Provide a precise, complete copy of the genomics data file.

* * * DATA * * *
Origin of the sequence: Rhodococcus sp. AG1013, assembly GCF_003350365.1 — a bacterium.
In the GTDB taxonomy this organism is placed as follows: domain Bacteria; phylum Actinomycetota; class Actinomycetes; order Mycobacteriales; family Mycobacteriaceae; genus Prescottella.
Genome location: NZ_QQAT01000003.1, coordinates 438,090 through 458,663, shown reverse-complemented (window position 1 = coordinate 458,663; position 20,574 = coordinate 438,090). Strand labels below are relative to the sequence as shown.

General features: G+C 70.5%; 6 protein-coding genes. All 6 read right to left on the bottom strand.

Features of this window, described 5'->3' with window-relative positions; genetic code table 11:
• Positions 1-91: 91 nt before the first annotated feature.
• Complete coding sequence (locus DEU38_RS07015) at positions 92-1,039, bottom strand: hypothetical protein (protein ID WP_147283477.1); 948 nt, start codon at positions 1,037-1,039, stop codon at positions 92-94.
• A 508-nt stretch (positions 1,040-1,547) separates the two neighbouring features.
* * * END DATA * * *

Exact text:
Origin of the sequence: Rhodococcus sp. AG1013, assembly GCF_003350365.1 — a bacterium.
In the GTDB taxonomy this organism is placed as follows: domain Bacteria; phylum Actinomycetota; class Actinomycetes; order Mycobacteriales; family Mycobacteriaceae; genus Prescottella.
Genome location: NZ_QQAT01000003.1, coordinates 438,090 through 458,663, shown reverse-complemented (window position 1 = coordinate 458,663; position 20,574 = coordinate 438,090). Strand labels below are relative to the sequence as shown.

General features: G+C 70.5%; 6 protein-coding genes. All 6 read right to left on the bottom strand.

Features of this window, described 5'->3' with window-relative positions; genetic code table 11:
• Positions 1-91: 91 nt before the first annotated feature.
• Complete coding sequence (locus DEU38_RS07015) at positions 92-1,039, bottom strand: hypothetical protein (protein ID WP_147283477.1); 948 nt, start codon at positions 1,037-1,039, stop codon at positions 92-94.
• A 508-nt stretch (positions 1,040-1,547) separates the two neighbouring features.